SMO — If a neighbor plays music too loudly, a simple request or call to the police can solve the problem. If that neighbor is an airport, the ability to improve one’s quality of life gets trickier.

City officials unveiled a number of ideas to tackle that problem on Monday, with suggestions that could address some of the prevailing complaints against the Santa Monica Airport.

The proposals address two main concerns about SMO — pollution of the air and ears and a lack of information about repetitive flight operations.

In many ways, the 12-page document reads like a call and response of those community issues.

Infrastructure could play a big role in reducing emissions.

According to the report, City Hall plans to work with Atlantic Aviation to install electric ground power units to replace existing gas-powered versions that are used to prep jets for flight.

Airport Manager Bob Trimborn compared the process to running a car for a few minutes to get the air conditioning going — the electricity is needed to get systems up and running before a flight.

If the power units are gas-powered, the jet sits and burns fuel while the plane goes unused. Neighbors complain about jet fuel emissions, saying it’s unpleasant and causes health problems.

By installing electric power units, the planes could prep without the much-hated byproducts.

Jets that fly into LAX already use that infrastructure, said Martin Pastucha, director of Public Works.

“We think it can work, it’s not unusual,” Pastucha said.

Much more unusual in the aviation world is the system City Hall hopes to install on the runway to capture images of airplanes as they perform repetitive flights called touch and goes, stop and goes or taxi backs.

The point to each of those maneuvers is to practice taking off and landing, maneuvers that student pilots have to drill ad nauseum.

That frustrates many community members, who dislike the noise of the planes flying overhead and fear that student pilots could crash into the homes below.

Those maneuvers are legal, but airport officials don’t have information about how often they take place. Instead, those statistics are lumped into the category of “local operations” in reports given to the Airport Commission.

The lack of information helped spawn a group called Community Against Santa Monica Airport Traffic (CASMAT), which generates reports based on observations of flights on a flight tracking system called WebTrak and in person on an SMO flight deck.

Pilots dispute details in the report, but it’s difficult for officials to know with any certainty who is doing what at the airport.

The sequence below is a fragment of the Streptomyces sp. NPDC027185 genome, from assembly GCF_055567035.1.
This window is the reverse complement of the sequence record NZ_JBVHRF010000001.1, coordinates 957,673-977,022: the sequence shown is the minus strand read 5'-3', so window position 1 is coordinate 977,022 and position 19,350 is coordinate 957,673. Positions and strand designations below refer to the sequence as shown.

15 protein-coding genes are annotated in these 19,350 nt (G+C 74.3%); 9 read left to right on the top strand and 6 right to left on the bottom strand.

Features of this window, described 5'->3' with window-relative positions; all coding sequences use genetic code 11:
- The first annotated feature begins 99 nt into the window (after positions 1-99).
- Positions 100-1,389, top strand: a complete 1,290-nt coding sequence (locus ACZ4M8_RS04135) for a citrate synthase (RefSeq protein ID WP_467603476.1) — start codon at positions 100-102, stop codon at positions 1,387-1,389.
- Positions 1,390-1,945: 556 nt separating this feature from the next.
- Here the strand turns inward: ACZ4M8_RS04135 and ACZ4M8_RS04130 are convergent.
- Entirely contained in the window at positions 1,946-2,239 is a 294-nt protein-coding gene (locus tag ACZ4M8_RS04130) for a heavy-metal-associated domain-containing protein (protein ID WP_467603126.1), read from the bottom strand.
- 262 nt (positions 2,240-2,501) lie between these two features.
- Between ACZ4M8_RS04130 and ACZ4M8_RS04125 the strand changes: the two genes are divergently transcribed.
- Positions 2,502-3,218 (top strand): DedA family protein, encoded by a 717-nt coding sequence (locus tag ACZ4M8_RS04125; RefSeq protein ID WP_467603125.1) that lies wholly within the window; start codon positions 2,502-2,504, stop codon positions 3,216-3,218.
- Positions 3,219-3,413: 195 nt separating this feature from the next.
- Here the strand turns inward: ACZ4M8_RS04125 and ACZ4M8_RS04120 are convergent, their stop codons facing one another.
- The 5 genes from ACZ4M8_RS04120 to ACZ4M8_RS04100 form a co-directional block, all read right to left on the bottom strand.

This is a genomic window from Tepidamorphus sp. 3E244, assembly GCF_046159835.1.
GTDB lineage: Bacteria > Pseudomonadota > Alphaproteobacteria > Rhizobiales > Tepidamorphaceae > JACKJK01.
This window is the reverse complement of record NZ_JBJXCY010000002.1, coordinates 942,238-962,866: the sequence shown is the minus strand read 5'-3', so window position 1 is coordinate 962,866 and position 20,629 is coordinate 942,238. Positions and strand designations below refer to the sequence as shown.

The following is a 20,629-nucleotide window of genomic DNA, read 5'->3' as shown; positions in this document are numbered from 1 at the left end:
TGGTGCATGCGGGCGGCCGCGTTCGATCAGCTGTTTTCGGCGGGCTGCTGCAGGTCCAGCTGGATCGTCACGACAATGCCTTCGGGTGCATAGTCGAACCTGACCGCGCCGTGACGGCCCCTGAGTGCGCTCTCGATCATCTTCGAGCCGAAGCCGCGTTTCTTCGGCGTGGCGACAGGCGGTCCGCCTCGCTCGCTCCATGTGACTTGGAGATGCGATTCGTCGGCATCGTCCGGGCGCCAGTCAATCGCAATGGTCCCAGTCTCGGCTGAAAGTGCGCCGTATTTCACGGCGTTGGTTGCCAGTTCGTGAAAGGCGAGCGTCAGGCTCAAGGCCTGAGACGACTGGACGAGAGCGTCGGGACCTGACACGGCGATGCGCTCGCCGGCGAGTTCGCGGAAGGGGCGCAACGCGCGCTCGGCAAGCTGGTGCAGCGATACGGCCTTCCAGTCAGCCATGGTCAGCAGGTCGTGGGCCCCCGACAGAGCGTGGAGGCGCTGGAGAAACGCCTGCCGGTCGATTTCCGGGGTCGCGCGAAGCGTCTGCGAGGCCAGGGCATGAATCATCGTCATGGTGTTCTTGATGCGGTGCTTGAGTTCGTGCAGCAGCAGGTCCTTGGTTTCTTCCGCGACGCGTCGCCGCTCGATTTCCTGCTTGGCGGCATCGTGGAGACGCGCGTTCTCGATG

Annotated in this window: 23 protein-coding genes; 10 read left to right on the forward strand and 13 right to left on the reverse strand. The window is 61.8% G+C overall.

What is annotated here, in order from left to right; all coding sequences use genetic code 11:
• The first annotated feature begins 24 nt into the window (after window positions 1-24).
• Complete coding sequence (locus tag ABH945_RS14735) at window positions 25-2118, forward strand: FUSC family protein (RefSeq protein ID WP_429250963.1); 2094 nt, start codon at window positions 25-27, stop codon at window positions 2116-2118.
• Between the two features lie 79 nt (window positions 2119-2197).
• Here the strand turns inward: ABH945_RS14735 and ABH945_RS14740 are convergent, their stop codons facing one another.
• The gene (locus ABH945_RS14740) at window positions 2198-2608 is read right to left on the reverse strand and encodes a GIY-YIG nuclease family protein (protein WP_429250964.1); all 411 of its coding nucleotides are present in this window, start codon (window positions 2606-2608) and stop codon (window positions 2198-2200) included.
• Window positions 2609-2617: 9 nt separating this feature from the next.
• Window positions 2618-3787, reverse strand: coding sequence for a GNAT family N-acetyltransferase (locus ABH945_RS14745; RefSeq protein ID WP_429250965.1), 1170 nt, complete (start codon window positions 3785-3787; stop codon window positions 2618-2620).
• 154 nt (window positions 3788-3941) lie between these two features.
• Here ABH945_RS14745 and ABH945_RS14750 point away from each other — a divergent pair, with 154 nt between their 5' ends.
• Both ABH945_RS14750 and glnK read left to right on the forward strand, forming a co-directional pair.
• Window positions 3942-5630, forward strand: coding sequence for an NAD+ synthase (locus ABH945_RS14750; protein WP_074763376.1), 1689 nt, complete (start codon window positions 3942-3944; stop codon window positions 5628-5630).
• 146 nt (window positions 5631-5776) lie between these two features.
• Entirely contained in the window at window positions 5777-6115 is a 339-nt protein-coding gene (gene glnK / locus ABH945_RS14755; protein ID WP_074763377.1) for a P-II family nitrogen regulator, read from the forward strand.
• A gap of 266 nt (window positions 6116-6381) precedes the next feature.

“Right now, we have a take-off camera. When (pilots) do touch and goes, they go farther down the runway than where the cameras are,” Pastucha said.

City Hall is working with its vendor to explore the idea of cameras that focus on two other points so that they can get photos of the aircraft touching down and taking off.

They could determine if it was involved in a “touch and go” by comparing the time each photo was taken.

The new cameras would be a “significant step forward” as long as they work reliably, said John Fairweather, founder of CASMAT.

“I’m sure I speak for all of those of us in the community that spend time monitoring SMO activity when I say this is a welcome development,” Fairweather wrote in an e-mail. “I am glad to see that city staff are delivering on the promise of greater information and openness at the airport.”

Martin Rubin, the leader of Concerned Residents Against Airport Pollution, had a tepid reaction toward both measures, but focused on a section of the report that explored ways to improve the environmental-friendliness of SMO.

“The city has lost the meaning of the term ‘green,’” Rubin wrote. “Their report to council lacks anything that would significantly address these public health concerns.”

There’s still a great deal of work that must be done before either idea goes into full effect.

City Hall is looking for grant funding from the Air Quality Management District to pay for studies, design and construction to install the electric systems. The cameras will have to wait until the current vendor determines if they can provide the two-camera system.

It’s not a common request, Pastucha said, but City Hall is committed to addressing concerns raised by residents.

“These are ideas put out by the public through the visioning process,” Pastucha said. “We have someone look at those and come back with what can be done and how it would look.”

The release comes just a week after the City Council voted to put aside a program that would have diverted air traffic from flight schools to other airports by offering those businesses cash.

Although the program would have removed approximately 4,800 flights — and the noise, pollution and danger that they cause — the attempt to address community concerns about repetitive flight traffic was not well-received by Santa Monica and West Los Angeles residents.

Officials from other places with airports like Torrance, Oxnard and Camarillo also had an issue with the proposal, which would have directed more traffic their way.

“We try one effort and move on to the next one,” Pastucha said. “Council gave us direction to make the airport a more amenable neighbor, and that’s what we’re trying to do.”

ashley@smdp.com

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